[Originally published on Carbure, on Feb. 17th, 2017. Translated into English by ediciones inéditos.]
One could say of the police what has been said about the army, that is a much too serious thing to be confided to the police; but we must not forget that capitalism has also allowed the military to wage war as they wished for as long as it has been necessary for capitalism to go to war.
Like any institution, the police enjoy a certain amount of relative autonomy in relation to its internal and external authorities: the State has its own hierarchy. This autonomy exists at all its levels: in the streets, at the police station and at the regional level the police defend their own interests as a corporation and as an institution. As a corporation, it depends on the material and legal means which the State accords it and as an institution, it depends on ideological justification from the State, by what is known as its security doctrine.
[Originally published in French by Lundi Matin on Feb. 14th, 2016. Translated into English by ediciones ineditos. Translator’s note: “banlieue” is translated as “suburbs” in this piece but in France, the “banlieues” on the outskirts of Paris carries a connotation closer to “the hood,” often accompanied by xenophobic and racist stereotypes of its racialized residents.]
Interview with Samir of the Suburbs & Immigration Movement (MiB)
Ever since the abuses of the Aulnay-sous-bois police had been made public, the evening riots in the Parisian suburbs have shown no signs of stopping, this despite the calls for calm and threats from the Executive branch. A reader of lundimatin had thus found it pertinent to send us an interview he did with Samir, a militant who came out of the Suburbs & Immigration Movement. Samir talks about his politicization in the suburbs in the ’90s, the riots of November 2005, the role of neighborhood associations and gives us his point of view on the current movement calling for #JusticePourTheo. He offers up a particular analysis on the prolonging of the riot within militant action, including its role within politics and its conjunction with other forms of struggle.
Bruno Astarian has published a translation of his own work, noting errors in the edition we published.
Originally published by Olivier Mukuna, a Black Belgian journalist & essayist, on Facebook, Feb. 7th 2017. Translated from the French by ediciones inéditos. [Note: négrophobie*, the original French term, roughly translates to what we denote in English as anti-blackness. The translation will keep use of the the French term, albeit anglicized, because of its power for Black people in the francophone world.]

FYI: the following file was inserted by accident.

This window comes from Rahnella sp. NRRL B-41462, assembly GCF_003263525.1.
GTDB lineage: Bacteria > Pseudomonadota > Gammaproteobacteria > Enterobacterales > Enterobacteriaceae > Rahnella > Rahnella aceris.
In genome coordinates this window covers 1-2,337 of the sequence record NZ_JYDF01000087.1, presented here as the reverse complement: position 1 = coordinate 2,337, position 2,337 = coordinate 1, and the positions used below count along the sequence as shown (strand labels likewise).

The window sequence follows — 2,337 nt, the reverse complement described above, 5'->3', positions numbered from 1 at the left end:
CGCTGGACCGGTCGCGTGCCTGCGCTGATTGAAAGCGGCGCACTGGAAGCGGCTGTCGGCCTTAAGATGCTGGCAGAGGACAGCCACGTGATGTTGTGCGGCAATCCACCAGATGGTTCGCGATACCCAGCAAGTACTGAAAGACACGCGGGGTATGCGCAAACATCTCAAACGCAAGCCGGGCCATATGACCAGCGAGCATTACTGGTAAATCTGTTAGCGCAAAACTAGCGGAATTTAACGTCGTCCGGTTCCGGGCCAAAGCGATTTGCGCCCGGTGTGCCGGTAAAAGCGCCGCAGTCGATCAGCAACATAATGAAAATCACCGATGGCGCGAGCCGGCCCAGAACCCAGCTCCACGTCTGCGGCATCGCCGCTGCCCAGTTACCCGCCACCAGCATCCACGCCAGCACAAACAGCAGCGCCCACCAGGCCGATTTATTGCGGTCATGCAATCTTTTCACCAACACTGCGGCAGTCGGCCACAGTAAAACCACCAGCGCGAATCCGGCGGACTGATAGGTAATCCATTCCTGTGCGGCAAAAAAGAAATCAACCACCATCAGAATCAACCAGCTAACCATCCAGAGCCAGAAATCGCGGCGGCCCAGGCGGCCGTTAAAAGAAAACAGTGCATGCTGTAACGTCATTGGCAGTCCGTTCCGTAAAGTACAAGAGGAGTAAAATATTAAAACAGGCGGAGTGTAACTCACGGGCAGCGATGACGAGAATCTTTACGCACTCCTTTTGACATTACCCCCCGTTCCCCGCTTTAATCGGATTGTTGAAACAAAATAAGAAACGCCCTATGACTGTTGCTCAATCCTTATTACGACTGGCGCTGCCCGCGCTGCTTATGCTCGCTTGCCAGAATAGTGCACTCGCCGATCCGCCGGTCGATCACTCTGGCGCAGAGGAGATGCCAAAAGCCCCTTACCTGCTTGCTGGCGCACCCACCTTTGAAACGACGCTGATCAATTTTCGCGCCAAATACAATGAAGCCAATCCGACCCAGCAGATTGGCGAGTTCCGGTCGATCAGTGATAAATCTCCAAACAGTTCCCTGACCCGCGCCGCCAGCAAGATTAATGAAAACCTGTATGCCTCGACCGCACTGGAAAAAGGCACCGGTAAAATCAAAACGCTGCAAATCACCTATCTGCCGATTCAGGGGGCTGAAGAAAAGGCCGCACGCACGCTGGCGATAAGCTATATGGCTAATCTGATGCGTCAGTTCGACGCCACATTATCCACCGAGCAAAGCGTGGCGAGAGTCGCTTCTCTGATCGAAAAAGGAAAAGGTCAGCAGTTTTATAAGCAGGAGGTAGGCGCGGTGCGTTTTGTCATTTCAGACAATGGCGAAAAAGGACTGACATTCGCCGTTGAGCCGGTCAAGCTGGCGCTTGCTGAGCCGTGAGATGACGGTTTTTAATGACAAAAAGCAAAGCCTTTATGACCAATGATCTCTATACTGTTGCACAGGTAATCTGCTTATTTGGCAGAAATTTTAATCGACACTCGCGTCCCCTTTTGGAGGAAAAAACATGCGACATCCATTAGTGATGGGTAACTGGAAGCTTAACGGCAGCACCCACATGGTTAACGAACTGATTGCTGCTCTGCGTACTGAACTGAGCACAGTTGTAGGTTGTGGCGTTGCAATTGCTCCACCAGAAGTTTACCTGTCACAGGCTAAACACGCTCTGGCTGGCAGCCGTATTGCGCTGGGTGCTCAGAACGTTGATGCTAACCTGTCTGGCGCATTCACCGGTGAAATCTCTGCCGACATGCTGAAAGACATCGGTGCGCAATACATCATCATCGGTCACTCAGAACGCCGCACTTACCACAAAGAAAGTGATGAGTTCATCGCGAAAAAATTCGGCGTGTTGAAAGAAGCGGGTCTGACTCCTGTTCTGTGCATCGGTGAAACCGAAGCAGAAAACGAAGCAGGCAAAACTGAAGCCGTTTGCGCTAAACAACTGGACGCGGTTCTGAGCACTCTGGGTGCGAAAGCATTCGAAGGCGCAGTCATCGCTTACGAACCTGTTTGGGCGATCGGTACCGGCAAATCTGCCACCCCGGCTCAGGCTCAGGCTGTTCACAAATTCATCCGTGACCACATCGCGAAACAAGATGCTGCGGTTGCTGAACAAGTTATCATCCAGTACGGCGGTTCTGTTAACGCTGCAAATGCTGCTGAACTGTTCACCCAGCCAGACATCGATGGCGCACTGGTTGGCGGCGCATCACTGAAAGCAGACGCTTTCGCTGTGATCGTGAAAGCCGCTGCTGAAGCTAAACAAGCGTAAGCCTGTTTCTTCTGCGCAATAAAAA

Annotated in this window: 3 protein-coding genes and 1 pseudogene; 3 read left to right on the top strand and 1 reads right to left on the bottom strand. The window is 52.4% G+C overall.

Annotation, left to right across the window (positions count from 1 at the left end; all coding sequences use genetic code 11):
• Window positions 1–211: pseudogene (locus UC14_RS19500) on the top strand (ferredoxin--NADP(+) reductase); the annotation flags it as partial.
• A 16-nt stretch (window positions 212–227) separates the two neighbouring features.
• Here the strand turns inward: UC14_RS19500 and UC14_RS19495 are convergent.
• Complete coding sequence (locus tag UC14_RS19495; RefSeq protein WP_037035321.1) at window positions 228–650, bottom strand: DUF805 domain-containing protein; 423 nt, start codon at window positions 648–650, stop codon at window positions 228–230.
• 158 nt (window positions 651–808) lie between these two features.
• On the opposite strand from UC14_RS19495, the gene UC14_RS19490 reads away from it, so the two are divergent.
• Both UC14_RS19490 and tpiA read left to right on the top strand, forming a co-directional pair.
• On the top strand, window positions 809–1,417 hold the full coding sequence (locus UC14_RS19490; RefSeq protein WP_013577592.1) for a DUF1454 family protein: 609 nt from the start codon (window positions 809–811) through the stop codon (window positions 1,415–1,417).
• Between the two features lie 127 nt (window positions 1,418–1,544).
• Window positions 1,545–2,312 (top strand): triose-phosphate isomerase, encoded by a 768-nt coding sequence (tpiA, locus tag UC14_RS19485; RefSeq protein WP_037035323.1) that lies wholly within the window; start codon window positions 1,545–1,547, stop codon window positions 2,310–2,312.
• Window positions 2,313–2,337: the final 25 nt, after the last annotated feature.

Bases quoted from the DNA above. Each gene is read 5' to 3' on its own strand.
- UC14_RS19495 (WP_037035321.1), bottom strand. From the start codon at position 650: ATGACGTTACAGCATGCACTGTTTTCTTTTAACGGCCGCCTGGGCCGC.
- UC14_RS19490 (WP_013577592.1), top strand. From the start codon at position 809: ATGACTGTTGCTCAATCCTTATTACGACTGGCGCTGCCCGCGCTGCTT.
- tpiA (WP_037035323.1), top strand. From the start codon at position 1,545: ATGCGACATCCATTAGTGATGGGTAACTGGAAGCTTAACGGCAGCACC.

Sometimes, life will cement together that which you have been trying express for years. Without subtlety. With violence and celerity. For having facilitated three debates on the fight against negrophobia, last weekend at the Bozar of Brussesls1, I did not expect to see Franco-Belgian news supplant to such a degree our exchanges…
Of course, to “encourage” the remarks we made, there had been the white woman Romanie Schotte and her virtual and negrophobic shit, an anencephablic Miss Belgium, understood and protected by most media, with RTL-TVi at the head2 [reference to her racist comment]. There was also the drowning of a Gambian refugee, Pathe Sabally, 22 years old, in the icy waters of Venice accompanied by negrophobic quips from some onlookers.3 The Belgian-on-Belgian “polemic” and the Italian “news headline,” presented as “isolated” and without “known causes” had supported our debate titled, “Struggle Against Afrophobia: or where are we right now in Europe?”4 And in the backdrop there was the hallucinating case of Adama Traoré – or how French authorities strove to protect three police officers who had asphyxiated their victim, let him die on the ground, his hands handcuffed behind his back – where we learned that three autopsies were necessary to establish the causes of death of a young black man 24 years of age… while he was indeed smothered by police.5